applied cryptography - protocols, algorithms, and source code in c

If all the networks users trust one another and all

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Unformatted text preview: Which is better, public-key cryptography or symmetric cryptography? This question doesn’t make any sense, but has been debated since public-key cryptography was invented. The debate assumes that the two types of cryptography can be compared on an equal footing. They can’t. Needham and Schroeder [1159] pointed out that the number and length of messages are far greater with public-key algorithms than with symmetric algorithms. Their conclusion was that the symmetric algorithm was more efficient than the public-key algorithm. While true, this analysis overlooks the significant security benefits of public-key cryptography. Whitfield Diffie writes [492,494]: In viewing public-key cryptography as a new form of cryptosystem rather than a new form of key management, I set the stage for criticism on grounds of both security and performance. Opponents were quick to point out that the RSA system ran about one-thousandth as fast as DES and required keys about ten times as large. Although it had been obvious from the beginning that the use of public key systems could be limited to exchanging keys for conventional [symmetric] cryptography, it was not immediately clear that this was necessary. In this context, the proposal to build hybrid systems [879] was hailed as a discovery in its own right. Public-key cryptography and symmetric cryptography are different sorts of animals; they solve different sorts of problems. Symmetric cryptography is best for encrypting data. It is orders of magnitude faster and is not susceptible to chosen-ciphertext attacks. Public-key cryptography can do things that symmetric cryptography can’t; it is best for key management and a myriad of protocols discussed in Part I. Other primitives were discussed in Part I: one-way hash functions, message authentication codes, and so on. Table 10.1 lists different types of algorithms and their properties [804]. 10.3 Encrypting Communications Channels This is the classic Alice and Bob problem: Alice wants to send Bob a secure message. What does she do? She encrypts the message. In theory, this encryption can take place at any layer in the OSI (Open Systems Int...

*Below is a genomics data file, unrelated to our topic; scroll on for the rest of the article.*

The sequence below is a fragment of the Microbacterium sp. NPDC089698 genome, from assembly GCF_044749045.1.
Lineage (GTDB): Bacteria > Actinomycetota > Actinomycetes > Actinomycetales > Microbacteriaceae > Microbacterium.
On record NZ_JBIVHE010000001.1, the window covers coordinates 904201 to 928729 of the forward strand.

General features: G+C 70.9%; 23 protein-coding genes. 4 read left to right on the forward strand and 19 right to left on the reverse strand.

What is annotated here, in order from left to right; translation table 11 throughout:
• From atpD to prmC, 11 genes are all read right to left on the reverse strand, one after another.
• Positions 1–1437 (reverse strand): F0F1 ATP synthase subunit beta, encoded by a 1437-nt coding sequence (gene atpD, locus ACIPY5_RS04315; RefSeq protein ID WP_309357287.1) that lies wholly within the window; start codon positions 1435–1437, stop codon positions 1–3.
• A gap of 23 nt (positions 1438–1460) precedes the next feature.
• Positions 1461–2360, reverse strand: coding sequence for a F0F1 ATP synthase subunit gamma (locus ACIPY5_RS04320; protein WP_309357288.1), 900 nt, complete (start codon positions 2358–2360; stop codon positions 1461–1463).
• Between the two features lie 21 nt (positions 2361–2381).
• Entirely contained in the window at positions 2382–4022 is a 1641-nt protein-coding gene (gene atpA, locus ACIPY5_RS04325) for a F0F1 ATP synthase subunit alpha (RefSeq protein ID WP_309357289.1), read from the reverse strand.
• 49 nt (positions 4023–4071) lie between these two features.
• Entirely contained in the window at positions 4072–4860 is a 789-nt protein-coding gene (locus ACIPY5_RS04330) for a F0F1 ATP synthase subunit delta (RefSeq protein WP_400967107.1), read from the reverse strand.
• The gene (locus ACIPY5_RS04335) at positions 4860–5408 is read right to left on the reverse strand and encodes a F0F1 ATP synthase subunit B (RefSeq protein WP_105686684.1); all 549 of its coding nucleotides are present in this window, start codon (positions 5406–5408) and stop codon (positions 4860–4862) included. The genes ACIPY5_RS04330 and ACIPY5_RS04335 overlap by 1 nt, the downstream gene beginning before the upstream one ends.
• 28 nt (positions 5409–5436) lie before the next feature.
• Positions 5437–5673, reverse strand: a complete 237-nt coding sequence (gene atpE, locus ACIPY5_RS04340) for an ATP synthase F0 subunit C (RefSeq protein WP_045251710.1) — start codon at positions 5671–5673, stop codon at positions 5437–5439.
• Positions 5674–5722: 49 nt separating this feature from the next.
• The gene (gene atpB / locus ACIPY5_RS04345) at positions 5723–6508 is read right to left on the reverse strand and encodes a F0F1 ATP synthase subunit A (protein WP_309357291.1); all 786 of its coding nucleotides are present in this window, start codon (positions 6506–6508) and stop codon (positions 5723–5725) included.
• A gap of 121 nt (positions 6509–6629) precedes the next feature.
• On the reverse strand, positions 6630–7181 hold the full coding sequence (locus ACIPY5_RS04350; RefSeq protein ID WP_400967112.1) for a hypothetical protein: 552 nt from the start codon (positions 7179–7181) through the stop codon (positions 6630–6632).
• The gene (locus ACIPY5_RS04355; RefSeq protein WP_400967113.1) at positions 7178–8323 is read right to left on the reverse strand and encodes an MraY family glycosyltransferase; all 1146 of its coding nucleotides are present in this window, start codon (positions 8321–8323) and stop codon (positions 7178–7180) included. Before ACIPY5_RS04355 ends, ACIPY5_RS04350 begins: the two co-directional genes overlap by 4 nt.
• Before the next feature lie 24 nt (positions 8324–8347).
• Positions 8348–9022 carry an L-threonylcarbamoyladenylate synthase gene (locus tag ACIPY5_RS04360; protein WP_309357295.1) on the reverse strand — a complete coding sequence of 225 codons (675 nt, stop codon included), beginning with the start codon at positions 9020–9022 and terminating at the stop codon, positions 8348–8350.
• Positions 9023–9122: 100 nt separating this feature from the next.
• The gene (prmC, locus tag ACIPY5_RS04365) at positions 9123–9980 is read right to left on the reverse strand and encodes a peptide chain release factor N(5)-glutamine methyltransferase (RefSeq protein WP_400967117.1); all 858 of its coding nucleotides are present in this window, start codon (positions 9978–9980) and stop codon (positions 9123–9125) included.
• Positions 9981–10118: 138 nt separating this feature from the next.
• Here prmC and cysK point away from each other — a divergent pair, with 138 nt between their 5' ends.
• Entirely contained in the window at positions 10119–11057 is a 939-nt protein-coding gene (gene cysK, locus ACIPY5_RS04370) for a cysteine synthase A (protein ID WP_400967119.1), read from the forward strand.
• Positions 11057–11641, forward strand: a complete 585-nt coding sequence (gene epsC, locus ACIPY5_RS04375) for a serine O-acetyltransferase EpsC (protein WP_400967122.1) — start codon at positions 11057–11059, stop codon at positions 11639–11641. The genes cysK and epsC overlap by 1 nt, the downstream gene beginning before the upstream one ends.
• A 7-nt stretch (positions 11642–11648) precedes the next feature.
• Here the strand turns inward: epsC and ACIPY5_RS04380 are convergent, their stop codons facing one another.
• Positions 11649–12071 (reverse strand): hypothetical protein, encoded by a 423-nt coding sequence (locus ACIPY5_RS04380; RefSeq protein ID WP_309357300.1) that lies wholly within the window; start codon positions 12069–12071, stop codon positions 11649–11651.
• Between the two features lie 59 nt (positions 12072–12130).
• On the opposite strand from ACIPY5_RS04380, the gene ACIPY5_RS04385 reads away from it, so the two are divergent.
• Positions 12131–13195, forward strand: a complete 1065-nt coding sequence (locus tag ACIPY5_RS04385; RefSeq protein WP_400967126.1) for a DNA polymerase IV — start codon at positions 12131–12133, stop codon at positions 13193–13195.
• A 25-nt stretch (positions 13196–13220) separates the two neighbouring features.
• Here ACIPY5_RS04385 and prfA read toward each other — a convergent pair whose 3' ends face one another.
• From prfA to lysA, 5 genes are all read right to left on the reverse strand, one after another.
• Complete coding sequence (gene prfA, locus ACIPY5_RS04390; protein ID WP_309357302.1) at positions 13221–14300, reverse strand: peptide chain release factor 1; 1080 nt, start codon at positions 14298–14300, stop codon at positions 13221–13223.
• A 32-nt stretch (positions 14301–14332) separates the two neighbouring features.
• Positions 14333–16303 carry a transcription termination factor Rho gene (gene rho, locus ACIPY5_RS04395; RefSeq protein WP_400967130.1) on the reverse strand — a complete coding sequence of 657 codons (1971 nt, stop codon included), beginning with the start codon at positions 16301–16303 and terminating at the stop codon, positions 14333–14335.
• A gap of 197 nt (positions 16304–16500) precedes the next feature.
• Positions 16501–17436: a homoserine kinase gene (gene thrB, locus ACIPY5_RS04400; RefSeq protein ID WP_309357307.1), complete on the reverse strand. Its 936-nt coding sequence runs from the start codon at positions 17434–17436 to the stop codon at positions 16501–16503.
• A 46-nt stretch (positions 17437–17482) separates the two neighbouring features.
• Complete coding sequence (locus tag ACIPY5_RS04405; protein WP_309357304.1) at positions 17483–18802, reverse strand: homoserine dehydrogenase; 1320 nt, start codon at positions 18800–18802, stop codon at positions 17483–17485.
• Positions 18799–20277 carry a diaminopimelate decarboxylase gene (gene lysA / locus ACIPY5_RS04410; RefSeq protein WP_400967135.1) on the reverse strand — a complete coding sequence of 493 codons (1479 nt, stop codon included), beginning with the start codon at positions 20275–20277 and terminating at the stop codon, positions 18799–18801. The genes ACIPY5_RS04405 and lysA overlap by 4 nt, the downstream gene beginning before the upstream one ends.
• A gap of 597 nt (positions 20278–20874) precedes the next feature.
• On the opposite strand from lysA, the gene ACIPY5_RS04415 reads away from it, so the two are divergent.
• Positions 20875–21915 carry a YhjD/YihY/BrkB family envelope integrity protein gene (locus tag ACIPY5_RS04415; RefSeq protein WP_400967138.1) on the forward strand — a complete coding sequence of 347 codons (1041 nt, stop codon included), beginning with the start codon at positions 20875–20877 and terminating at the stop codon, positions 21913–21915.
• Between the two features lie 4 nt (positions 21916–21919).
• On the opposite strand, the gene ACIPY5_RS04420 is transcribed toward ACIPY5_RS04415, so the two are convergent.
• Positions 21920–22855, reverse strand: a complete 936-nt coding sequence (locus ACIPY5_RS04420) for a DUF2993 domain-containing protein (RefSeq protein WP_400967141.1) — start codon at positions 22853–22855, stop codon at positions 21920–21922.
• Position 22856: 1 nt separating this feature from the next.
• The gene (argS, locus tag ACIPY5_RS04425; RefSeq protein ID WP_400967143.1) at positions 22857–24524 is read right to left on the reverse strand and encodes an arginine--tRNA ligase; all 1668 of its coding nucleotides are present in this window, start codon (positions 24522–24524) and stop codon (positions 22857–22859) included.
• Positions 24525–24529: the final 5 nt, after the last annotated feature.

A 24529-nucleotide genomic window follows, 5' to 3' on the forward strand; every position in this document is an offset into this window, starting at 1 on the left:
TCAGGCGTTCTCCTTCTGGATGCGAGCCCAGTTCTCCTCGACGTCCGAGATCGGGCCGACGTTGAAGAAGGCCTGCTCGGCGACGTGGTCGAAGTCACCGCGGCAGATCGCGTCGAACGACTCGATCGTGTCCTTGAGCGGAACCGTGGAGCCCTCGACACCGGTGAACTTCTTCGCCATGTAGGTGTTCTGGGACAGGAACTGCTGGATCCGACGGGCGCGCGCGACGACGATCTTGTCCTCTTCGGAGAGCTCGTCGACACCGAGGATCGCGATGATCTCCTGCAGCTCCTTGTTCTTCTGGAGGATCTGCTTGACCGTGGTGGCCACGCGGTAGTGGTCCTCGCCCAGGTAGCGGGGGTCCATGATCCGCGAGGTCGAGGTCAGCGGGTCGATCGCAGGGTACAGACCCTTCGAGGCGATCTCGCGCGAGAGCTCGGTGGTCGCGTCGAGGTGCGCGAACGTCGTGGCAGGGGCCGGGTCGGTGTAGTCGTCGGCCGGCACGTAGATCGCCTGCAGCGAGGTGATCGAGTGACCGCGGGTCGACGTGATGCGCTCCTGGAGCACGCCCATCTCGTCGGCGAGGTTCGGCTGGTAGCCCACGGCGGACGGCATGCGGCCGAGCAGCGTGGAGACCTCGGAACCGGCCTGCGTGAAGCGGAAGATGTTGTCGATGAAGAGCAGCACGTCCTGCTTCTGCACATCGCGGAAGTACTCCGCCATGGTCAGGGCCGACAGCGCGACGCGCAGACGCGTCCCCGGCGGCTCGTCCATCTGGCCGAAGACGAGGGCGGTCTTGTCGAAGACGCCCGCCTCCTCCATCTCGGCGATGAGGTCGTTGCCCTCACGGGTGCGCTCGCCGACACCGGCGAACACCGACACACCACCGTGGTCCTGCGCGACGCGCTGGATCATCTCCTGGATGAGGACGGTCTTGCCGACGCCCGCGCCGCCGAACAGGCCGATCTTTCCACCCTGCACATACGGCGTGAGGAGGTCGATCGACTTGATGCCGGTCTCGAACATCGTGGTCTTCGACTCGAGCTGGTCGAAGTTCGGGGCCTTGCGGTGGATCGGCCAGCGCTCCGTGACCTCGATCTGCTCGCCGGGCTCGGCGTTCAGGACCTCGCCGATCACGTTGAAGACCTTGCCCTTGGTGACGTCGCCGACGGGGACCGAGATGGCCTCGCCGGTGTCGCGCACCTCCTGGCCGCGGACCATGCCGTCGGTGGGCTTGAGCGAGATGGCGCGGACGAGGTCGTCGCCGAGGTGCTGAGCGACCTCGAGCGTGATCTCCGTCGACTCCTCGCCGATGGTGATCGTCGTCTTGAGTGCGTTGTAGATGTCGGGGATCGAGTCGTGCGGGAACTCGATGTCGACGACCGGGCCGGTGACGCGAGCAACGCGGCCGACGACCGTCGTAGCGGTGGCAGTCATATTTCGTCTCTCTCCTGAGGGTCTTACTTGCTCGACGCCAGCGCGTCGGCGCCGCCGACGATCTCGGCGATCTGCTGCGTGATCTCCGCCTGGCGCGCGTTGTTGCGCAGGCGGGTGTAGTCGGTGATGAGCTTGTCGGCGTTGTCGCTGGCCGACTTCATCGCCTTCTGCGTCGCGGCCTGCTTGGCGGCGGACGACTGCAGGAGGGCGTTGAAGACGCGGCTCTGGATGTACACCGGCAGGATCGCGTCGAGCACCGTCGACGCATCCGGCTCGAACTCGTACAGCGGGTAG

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This note was uploaded on 10/18/2010 for the course MATH CS 301 taught by Professor Aliulger during the Fall '10 term at Koç University.

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